Old Summer Palace calls for return of looted relics

14:42, October 19, 2010      

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A commemorative event marking the 150th anniversary of the destruction of the imperial garden by occupying forces during the Second Opium War was held on Monday evening, Oct. 18, 2010.

A commemorative event marking the 150th anniversary of the destruction of the imperial garden by occupying forces during the Second Opium War was held on Monday evening, Oct. 18, 2010 at the ruins of the Yuanmingyuan, also known as the Old Summer Palace. Reported by Beijing News.

At the same time, the Old Summer Palace Administration made a proposal to the whole world for the return of lost cultural relics and an end to the auction and trade of those relics. And the proposal will be placed in the park where it will collect supporting signatures over the course of a year.

The proposal first expresses appreciation to those people who have been helping to recover cultural relics for years, and it claims those people "show their respect to the national sentiments and cultural rights of Chinese people and human beings' historical memories."

In the proposal, the Old Summer Palace asks people and institutions that hold the lost cultural relics belonging to the imperial park to return them. It also calls on people who love peace in the world to resist auctions and the sale of those lost cultural relics. Academic institutions around the world trying to research, protect, spread and use those cultural relics are also targeted.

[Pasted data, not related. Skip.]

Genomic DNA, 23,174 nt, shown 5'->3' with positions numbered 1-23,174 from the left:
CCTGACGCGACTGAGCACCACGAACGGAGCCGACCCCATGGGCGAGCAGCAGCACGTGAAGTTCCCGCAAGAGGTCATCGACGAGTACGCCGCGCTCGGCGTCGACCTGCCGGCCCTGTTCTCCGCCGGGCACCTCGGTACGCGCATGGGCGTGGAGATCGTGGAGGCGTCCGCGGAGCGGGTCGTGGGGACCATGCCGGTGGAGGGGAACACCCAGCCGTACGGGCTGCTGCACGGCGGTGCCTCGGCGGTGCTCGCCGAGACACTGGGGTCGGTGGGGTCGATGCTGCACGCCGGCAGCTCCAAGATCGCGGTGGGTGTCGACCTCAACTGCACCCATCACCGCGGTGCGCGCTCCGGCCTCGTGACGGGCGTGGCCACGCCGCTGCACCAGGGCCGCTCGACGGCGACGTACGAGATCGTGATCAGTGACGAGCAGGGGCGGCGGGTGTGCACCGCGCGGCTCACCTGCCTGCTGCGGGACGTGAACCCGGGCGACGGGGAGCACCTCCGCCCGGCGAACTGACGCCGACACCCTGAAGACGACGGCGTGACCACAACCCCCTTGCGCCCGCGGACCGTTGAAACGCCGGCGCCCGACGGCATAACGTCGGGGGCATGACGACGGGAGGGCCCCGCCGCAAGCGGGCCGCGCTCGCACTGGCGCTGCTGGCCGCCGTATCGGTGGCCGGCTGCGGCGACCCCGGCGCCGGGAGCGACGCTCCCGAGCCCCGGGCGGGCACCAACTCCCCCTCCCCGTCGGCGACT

The Old Summer Palace Administration believes that all the contents of the proposal are on the basis of "universally acknowledged common sense on humanism and morality."

People sign their name on the proposal.

On the commemorative evening gala, Jackie Chan, who accepted the invitation to be the public face for the campaign, was the first to sign his name on the proposal and led the audience to sign it en masse.

It is learned that the Old Summer Palace launched a campaign to collect lost cultural relics in 2006 and gained official support from State and Beijing Municipal Bureau of Cultural Relics. However, the campaign was not effective because it asked for the owners to donate them rather than offering to buy them back. As of now, only 85 lost cultural relics have made it back.

In February of 2008, the administration scolded French Christie's auction house for auctioning a Chinese bronze rat head sculpture and asked them to return the relics, but the sculpture still did not come back.

An official of the Old Summer Palace Administration said last night that the biggest difference of this proposal was that it expanded the scope from China to the whole world. The proposal also was published in English and French, which could make an influence worldwide. They also hired famous people to represent the campaign and hoped that it could add more leverage to demand back the relics. The proposal will also provide clues to Chinese workers who are attempting to locate lost cultural relics in Europen countries.
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